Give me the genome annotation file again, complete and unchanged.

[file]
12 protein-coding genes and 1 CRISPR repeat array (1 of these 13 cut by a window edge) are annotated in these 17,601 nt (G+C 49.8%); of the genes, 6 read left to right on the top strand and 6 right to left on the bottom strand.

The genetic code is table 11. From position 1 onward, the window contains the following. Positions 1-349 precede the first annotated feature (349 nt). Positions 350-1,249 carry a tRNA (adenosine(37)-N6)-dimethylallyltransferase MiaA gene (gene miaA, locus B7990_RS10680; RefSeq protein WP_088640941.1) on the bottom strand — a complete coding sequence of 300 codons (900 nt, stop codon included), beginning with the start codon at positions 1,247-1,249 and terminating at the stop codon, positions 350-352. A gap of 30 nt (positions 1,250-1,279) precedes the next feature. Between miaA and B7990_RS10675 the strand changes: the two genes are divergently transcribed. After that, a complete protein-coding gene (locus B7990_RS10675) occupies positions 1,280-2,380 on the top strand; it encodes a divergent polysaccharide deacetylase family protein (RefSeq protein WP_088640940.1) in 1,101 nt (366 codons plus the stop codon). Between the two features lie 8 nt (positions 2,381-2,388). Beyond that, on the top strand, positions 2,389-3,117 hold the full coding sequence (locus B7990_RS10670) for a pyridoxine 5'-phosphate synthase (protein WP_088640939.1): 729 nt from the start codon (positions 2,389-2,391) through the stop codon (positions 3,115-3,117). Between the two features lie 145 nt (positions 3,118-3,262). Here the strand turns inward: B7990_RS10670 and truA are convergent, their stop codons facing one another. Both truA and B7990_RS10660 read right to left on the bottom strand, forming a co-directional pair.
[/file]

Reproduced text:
12 protein-coding genes and 1 CRISPR repeat array (1 of these 13 cut by a window edge) are annotated in these 17,601 nt (G+C 49.8%); of the genes, 6 read left to right on the top strand and 6 right to left on the bottom strand.

The genetic code is table 11. From position 1 onward, the window contains the following. Positions 1-349 precede the first annotated feature (349 nt). Positions 350-1,249 carry a tRNA (adenosine(37)-N6)-dimethylallyltransferase MiaA gene (gene miaA, locus B7990_RS10680; RefSeq protein WP_088640941.1) on the bottom strand — a complete coding sequence of 300 codons (900 nt, stop codon included), beginning with the start codon at positions 1,247-1,249 and terminating at the stop codon, positions 350-352. A gap of 30 nt (positions 1,250-1,279) precedes the next feature. Between miaA and B7990_RS10675 the strand changes: the two genes are divergently transcribed. After that, a complete protein-coding gene (locus B7990_RS10675) occupies positions 1,280-2,380 on the top strand; it encodes a divergent polysaccharide deacetylase family protein (RefSeq protein WP_088640940.1) in 1,101 nt (366 codons plus the stop codon). Between the two features lie 8 nt (positions 2,381-2,388). Beyond that, on the top strand, positions 2,389-3,117 hold the full coding sequence (locus B7990_RS10670) for a pyridoxine 5'-phosphate synthase (protein WP_088640939.1): 729 nt from the start codon (positions 2,389-2,391) through the stop codon (positions 3,115-3,117). Between the two features lie 145 nt (positions 3,118-3,262). Here the strand turns inward: B7990_RS10670 and truA are convergent, their stop codons facing one another. Both truA and B7990_RS10660 read right to left on the bottom strand, forming a co-directional pair.